A Vicious Cycle
by Jonathan Bishop
I stood in the decrepit, smoky hallway — afraid and alone — as the roaring crowd that encircled me awaited for us to begin. I was in a dead stare down with my opponent. He was tall, muscular, robotic. His head was bald and his eyes were cold and unfeeling. And in his hands was a sharp, double-bladed sword.
And then the silence came.
The Overlord had arisen and was motioning that the fight was about to begin; I could tell he was just as anxious, as excited as the massive crowd was for all of this to start.
I wasn’t. But I had no choice.
Years ago, I was an innocent banker. All I had done my entire life. But then the Overlords came.
No one knows from where they had arrived. Soon enough, though, they had taken over after we had lost our fight against them. We were always taught to resist. It was inbred in us from birth — a staple of our society. But this time it was useless.
They had taken away our modern technology. And they had impressed their backwards ways upon us. That included these horrible battles.
FreeFights they called them. They were held weekly and were looked upon as a respite from the long week of work. New individuals were selected each time. It was done randomly. This was done to make it fairer, they said.
But I didn’t want to die.
They had snatched me out of my home and away from my family at the beginning of the week. I knew immediately what it was for when they arrived. Of course I resisted. And of course they sedated me and dragged me away and the next thing I new I was in a strange place, strapped down to a cool, metallic table. There was a bright light above me that was making my eyes water.
One of Them was above me, poking and prodding me, and then walking over to a device which he used to catalogue the observations that he had just taken. Even though I was still a bit groggy at the time, I knew immediately what this was. The physical examination to be sure I was a worthy candidate for the FreeFight. Training would begin soon. And I was scared, because I’d heard stories of people who had died during it, due to its intensiveness.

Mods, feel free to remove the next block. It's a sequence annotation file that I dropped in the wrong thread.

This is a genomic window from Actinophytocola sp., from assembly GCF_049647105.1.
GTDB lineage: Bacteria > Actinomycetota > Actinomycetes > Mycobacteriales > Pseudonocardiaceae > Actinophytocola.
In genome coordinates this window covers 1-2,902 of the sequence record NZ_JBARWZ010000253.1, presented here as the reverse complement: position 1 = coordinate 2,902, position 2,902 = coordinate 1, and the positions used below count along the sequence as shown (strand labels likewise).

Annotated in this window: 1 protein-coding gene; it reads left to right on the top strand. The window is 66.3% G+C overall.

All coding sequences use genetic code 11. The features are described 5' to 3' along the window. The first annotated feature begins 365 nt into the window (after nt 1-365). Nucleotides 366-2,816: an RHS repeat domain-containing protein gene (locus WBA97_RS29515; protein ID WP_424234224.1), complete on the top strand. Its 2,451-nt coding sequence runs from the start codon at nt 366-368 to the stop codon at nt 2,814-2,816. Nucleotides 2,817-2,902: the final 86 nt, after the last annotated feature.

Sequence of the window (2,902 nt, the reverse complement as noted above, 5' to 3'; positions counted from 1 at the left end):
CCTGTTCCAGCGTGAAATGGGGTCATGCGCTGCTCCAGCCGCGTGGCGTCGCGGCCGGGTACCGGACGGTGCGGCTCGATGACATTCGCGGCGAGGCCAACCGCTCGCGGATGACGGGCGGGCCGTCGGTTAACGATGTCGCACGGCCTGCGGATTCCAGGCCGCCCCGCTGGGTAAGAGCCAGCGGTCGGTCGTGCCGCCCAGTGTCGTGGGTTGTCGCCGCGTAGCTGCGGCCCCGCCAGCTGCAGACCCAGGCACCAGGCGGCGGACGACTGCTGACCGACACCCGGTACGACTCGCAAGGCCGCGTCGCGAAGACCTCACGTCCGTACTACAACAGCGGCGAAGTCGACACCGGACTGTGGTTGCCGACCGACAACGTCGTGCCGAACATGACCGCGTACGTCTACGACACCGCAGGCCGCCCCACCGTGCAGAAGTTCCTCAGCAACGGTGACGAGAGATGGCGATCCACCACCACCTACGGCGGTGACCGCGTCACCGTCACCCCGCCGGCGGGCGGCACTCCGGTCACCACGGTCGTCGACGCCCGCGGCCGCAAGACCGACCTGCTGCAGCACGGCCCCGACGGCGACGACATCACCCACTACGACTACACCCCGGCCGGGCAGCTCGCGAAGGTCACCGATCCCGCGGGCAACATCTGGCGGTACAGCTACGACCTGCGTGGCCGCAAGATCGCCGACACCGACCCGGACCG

Then I was down on my face with an Overlord directly behind me, yelling at me in that strange tongue that they spoke in. I got up and continued with my assigned task.
Training was the same every day. It was run through a simulator. You would fight with an image for hours and hours a day, steadily gaining knowledge and credibility and rank. It culminated in a sparring match with the ranking Overlord at the facility. During this time, we would eat once a day and sleep little. The rest of the time was dedicated to Training.
Then it was over and the fear I had was gone. I had passed with flying colors. I was lauded. They said I was one of the best they’d ever seen, and they anticipated great things from me.
But now as I stood here, seconds away from the beginning of the fight, the fear had overtaken me once more. I ignored it. I had to. Or else I would die.
The Overlord gave the signal and the battle began. The crowd roared like the brainless, blood-hungry maniacs that they were.
My opponent and I began to circle, our eyes deadlocked. He made a jab at my chest, but I quickly dodged it. The crowd cheered.
I pulled out my weapon. It was a small, black, well-crafted, yet older pistol. Its design was nothing of ours. Before we were allowed to enter the Arena, the Overlord here had given it to me with only one bullet inside of it. He told me that with my impressive skills, I would need nothing else.
He was right.
The Overlord above us had grown angry.
“Fools!” he said.”Why must you cause us to wait? I demand to be entertained. We all desire it. I am growing im—”
Before he could finish, I aimed the pistol directly at his head and shot him. He was killed instantly.
The silence came again. Everyone was obviously in shock, including my opponent, as he stood motionless and open-mouthed.
Armed guards burst through the entrance doors, heading in my direction. They showed up a lot quicker than I had originally thought. All of them had fierce expressions, but their eyes were empty, cold.
They stunned me with their Stunners and began beating me with clubs until I was bruised and bleeding all over. But I didn’t care.
As they dragged me away — the crowd still mostly silent, some jeering — one whispered,”You will never see the light of day again.”
I smiled. I internally equated this to a child stacking blocks to form a tower and then pulling them apart to watch them fall. I had removed one of the blocks. It could now stay as is or more could be removed. Until they’d collapse.
They dragged me into a holding cell in the basement of the Arena and threw me onto the floor. They pulled another man out of there and ordered him into the Arena. The battle had to continue. That was protocol.
Soon, the vicious cycle of the FreeFights would begin again.
But hopefully the Tower will fall.
Copyright © 2007 by Jonathan Bishop